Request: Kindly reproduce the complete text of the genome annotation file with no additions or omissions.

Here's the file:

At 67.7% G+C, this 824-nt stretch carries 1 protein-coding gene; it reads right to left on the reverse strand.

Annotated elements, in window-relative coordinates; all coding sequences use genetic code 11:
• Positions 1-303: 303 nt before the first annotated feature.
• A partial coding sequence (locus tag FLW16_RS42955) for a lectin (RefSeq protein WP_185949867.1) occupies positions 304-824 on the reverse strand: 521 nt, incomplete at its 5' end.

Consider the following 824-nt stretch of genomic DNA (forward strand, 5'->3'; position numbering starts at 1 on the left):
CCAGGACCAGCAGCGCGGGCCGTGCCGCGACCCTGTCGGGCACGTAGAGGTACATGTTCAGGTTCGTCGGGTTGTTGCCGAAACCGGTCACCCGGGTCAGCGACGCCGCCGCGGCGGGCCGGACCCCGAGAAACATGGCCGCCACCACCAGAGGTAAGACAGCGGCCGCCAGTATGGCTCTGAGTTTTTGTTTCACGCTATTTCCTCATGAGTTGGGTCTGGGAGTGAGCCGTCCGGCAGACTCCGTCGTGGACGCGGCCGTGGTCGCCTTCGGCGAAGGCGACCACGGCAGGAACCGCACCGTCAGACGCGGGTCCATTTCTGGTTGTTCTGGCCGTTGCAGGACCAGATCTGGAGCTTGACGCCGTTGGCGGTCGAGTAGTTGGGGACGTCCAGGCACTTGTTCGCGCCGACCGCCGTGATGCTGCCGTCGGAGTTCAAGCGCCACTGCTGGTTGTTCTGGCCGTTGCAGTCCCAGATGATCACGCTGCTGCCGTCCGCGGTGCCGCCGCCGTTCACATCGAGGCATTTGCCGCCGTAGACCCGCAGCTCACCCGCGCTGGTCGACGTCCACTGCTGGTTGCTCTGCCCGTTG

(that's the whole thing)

At 67.7% G+C, this 824-nt stretch carries 1 protein-coding gene; it reads right to left on the reverse strand.

Annotated elements, in window-relative coordinates; all coding sequences use genetic code 11:
• Positions 1-303: 303 nt before the first annotated feature.
• A partial coding sequence (locus tag FLW16_RS42955) for a lectin (RefSeq protein WP_185949867.1) occupies positions 304-824 on the reverse strand: 521 nt, incomplete at its 5' end.

Consider the following 824-nt stretch of genomic DNA (forward strand, 5'->3'; position numbering starts at 1 on the left):
CCAGGACCAGCAGCGCGGGCCGTGCCGCGACCCTGTCGGGCACGTAGAGGTACATGTTCAGGTTCGTCGGGTTGTTGCCGAAACCGGTCACCCGGGTCAGCGACGCCGCCGCGGCGGGCCGGACCCCGAGAAACATGGCCGCCACCACCAGAGGTAAGACAGCGGCCGCCAGTATGGCTCTGAGTTTTTGTTTCACGCTATTTCCTCATGAGTTGGGTCTGGGAGTGAGCCGTCCGGCAGACTCCGTCGTGGACGCGGCCGTGGTCGCCTTCGGCGAAGGCGACCACGGCAGGAACCGCACCGTCAGACGCGGGTCCATTTCTGGTTGTTCTGGCCGTTGCAGGACCAGATCTGGAGCTTGACGCCGTTGGCGGTCGAGTAGTTGGGGACGTCCAGGCACTTGTTCGCGCCGACCGCCGTGATGCTGCCGTCGGAGTTCAAGCGCCACTGCTGGTTGTTCTGGCCGTTGCAGTCCCAGATGATCACGCTGCTGCCGTCCGCGGTGCCGCCGCCGTTCACATCGAGGCATTTGCCGCCGTAGACCCGCAGCTCACCCGCGCTGGTCGACGTCCACTGCTGGTTGCTCTGCCCGTTG